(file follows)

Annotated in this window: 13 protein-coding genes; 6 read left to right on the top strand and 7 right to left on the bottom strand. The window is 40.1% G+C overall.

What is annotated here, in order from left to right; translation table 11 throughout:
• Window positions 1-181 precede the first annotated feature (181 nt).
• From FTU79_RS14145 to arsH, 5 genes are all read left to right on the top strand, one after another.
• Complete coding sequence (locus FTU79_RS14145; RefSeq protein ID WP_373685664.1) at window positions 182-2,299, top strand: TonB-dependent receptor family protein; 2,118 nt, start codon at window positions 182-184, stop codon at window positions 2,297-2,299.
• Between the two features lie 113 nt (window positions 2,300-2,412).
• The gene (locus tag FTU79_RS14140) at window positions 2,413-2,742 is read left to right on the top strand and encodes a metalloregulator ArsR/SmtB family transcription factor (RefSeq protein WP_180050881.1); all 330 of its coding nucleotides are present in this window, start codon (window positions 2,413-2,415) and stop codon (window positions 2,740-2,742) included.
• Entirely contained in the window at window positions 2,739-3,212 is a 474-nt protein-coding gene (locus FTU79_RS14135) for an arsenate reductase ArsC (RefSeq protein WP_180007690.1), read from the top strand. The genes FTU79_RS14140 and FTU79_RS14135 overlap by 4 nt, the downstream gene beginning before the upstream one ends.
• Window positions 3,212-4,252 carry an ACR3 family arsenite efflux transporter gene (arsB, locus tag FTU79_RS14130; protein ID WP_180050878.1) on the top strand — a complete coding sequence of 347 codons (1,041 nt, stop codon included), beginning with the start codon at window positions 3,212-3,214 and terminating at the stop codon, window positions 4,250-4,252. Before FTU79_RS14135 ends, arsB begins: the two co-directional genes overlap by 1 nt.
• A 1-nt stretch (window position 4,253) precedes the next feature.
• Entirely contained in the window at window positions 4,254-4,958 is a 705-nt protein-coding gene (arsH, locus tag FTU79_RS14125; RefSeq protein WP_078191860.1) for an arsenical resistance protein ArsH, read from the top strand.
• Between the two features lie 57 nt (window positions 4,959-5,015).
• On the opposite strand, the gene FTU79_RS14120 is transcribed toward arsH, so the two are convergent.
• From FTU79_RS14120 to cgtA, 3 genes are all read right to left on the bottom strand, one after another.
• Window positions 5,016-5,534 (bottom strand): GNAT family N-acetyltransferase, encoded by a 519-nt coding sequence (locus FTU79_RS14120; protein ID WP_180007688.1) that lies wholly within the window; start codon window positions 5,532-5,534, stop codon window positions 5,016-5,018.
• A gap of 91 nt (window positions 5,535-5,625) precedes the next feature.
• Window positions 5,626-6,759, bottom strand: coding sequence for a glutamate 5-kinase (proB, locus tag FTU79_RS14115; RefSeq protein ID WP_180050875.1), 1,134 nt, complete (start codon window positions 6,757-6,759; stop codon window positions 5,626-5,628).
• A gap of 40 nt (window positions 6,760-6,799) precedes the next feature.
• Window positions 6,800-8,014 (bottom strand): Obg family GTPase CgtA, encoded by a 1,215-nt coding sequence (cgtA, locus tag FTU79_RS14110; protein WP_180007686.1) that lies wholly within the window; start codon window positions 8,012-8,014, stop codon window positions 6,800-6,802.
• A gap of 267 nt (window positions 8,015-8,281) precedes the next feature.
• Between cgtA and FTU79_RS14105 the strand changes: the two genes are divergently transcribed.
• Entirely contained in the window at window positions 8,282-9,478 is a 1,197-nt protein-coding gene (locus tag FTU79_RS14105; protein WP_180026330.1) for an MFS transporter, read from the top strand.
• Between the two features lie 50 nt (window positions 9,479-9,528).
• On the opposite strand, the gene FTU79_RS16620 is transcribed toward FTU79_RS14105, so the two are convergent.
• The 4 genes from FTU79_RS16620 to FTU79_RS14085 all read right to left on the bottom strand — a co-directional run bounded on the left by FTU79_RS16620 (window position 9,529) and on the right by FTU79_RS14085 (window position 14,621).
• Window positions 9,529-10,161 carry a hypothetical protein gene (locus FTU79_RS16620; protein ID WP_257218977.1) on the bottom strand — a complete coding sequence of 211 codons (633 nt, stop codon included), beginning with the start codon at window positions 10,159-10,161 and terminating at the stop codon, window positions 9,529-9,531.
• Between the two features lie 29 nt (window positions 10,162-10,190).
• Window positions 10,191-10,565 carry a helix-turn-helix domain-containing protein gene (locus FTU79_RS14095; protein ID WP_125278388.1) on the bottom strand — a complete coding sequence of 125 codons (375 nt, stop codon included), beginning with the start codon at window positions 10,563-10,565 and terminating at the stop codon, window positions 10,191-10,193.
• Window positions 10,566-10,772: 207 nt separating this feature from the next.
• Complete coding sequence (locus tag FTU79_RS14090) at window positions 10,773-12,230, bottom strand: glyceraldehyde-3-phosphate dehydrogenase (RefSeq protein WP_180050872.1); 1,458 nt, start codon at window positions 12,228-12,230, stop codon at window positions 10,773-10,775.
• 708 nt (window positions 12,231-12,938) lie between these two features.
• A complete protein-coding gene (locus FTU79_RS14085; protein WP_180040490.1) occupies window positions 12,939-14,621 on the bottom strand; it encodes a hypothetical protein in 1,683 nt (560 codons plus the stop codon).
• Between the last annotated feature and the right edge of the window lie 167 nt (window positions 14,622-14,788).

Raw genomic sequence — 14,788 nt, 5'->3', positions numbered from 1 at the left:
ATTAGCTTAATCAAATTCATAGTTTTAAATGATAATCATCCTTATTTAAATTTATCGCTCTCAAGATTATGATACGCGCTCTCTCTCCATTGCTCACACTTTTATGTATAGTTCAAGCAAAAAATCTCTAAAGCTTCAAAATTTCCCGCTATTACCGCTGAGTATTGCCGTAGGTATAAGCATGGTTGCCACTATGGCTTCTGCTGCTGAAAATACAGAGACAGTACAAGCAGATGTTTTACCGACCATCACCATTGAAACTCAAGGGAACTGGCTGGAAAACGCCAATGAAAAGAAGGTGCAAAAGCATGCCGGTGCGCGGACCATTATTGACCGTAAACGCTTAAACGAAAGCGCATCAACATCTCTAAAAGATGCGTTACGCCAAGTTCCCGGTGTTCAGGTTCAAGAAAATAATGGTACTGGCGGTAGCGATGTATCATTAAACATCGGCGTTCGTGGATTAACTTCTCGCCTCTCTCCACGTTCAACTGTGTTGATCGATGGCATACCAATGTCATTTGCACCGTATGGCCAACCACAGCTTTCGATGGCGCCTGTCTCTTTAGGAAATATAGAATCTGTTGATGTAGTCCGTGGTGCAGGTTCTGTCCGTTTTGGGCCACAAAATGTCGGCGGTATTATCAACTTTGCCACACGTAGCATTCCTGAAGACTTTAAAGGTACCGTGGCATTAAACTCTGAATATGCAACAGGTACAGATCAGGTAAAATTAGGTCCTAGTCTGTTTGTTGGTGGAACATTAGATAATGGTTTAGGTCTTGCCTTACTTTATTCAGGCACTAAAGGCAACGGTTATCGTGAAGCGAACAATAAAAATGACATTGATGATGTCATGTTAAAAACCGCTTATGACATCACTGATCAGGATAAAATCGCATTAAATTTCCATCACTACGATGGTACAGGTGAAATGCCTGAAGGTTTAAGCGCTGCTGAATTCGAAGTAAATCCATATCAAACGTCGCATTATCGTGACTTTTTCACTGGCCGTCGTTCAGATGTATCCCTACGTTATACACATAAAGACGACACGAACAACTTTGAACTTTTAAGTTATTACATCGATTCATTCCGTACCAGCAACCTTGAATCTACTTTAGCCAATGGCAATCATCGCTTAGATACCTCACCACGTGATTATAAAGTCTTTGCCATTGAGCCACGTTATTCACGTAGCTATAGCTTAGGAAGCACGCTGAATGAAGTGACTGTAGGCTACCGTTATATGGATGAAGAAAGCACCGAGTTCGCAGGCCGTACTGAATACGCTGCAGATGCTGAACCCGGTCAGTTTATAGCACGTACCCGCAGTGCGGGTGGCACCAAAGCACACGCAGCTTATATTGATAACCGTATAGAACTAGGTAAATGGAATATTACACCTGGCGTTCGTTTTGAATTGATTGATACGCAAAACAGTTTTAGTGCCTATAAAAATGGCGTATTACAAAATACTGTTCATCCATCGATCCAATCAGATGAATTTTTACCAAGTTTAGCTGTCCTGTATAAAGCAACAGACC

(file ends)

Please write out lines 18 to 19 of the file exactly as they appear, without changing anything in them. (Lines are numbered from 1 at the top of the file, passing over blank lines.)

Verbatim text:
• A gap of 40 nt (window positions 6,760-6,799) precedes the next feature.
• Window positions 6,800-8,014 (bottom strand): Obg family GTPase CgtA, encoded by a 1,215-nt coding sequence (cgtA, locus tag FTU79_RS14110; protein WP_180007686.1) that lies wholly within the window; start codon window positions 8,012-8,014, stop codon window positions 6,800-6,802.